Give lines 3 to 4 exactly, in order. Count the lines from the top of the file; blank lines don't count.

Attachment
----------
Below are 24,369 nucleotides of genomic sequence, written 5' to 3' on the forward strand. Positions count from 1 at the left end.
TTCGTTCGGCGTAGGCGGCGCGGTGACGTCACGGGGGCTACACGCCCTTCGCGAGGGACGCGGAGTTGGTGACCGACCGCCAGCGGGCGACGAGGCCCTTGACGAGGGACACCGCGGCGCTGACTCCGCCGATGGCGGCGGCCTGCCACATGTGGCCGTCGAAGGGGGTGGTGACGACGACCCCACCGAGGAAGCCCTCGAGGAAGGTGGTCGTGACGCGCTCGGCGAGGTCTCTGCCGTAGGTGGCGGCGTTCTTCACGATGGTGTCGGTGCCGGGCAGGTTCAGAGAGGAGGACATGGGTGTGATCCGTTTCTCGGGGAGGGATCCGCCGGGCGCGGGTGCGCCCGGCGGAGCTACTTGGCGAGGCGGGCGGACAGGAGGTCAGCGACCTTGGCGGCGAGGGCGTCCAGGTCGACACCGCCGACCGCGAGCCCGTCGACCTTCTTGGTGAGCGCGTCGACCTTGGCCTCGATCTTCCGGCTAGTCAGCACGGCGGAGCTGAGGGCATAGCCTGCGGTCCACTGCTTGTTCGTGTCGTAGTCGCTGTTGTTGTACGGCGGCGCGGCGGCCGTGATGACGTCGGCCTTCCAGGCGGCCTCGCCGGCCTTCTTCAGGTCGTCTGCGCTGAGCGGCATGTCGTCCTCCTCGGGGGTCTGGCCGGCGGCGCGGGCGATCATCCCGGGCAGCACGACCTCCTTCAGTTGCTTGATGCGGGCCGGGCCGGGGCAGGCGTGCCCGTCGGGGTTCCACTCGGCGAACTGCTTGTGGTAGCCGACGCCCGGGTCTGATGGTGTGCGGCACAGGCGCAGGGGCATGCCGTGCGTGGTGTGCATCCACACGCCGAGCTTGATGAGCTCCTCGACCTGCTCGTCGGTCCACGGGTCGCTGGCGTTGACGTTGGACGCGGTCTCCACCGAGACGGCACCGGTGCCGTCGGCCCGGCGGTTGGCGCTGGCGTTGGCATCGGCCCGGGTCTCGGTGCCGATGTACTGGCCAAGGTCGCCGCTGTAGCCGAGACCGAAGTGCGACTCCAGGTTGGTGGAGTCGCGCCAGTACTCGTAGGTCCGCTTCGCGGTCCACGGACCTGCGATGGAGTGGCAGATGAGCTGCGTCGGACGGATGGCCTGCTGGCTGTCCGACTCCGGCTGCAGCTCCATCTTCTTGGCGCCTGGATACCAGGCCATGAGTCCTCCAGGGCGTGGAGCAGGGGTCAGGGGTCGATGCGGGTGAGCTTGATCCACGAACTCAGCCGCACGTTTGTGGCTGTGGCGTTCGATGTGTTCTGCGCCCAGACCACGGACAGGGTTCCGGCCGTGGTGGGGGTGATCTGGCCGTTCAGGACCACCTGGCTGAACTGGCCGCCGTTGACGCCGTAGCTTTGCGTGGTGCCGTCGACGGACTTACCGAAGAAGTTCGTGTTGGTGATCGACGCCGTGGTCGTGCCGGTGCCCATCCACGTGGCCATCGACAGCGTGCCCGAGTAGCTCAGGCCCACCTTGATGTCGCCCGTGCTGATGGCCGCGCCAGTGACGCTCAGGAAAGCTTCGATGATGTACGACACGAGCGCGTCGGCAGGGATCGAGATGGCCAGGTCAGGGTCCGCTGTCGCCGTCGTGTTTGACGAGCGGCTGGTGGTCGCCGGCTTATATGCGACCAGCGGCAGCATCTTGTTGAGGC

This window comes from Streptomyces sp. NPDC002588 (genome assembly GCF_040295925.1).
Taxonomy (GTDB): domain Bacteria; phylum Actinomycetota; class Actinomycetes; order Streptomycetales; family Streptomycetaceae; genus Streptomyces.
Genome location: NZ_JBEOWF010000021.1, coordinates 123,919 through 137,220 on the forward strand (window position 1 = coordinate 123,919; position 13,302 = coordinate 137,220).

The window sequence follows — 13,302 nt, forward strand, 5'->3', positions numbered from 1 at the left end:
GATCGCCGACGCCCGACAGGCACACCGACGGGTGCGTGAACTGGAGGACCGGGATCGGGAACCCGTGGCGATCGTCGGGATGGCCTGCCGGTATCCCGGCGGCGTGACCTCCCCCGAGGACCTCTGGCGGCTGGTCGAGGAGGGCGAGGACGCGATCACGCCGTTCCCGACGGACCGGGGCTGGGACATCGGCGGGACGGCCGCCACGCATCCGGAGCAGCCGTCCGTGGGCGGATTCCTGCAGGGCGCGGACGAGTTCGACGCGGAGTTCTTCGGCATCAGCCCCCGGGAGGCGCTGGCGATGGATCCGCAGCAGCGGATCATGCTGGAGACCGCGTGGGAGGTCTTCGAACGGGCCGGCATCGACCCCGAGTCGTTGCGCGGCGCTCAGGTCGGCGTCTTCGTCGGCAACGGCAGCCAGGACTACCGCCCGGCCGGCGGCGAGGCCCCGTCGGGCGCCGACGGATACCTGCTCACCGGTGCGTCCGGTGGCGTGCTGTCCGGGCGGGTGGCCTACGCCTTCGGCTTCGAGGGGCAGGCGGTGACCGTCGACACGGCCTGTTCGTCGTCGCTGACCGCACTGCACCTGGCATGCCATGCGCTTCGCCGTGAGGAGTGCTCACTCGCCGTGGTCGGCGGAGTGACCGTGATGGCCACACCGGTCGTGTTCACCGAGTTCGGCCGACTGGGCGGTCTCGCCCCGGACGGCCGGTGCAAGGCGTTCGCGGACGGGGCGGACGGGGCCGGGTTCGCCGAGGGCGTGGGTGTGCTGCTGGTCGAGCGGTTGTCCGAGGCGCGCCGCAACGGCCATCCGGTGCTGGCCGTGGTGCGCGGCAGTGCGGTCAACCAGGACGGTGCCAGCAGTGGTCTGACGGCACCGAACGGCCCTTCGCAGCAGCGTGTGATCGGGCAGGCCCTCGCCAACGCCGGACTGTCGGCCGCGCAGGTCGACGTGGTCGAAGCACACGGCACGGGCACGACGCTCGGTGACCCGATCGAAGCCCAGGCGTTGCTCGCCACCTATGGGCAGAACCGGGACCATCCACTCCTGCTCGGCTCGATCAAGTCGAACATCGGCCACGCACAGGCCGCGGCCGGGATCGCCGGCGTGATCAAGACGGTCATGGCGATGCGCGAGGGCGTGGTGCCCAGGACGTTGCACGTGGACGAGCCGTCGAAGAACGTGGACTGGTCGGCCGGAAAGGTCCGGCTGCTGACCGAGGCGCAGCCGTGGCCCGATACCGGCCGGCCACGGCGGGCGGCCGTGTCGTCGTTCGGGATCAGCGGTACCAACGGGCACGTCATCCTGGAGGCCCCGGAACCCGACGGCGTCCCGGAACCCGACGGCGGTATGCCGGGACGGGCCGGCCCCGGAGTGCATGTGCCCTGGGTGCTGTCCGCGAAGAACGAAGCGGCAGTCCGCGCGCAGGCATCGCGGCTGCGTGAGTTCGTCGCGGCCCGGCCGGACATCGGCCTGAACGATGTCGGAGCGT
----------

This window comes from Streptomyces sp. NPDC002588 (genome assembly GCF_040295925.1).
Taxonomy (GTDB): domain Bacteria; phylum Actinomycetota; class Actinomycetes; order Streptomycetales; family Streptomycetaceae; genus Streptomyces.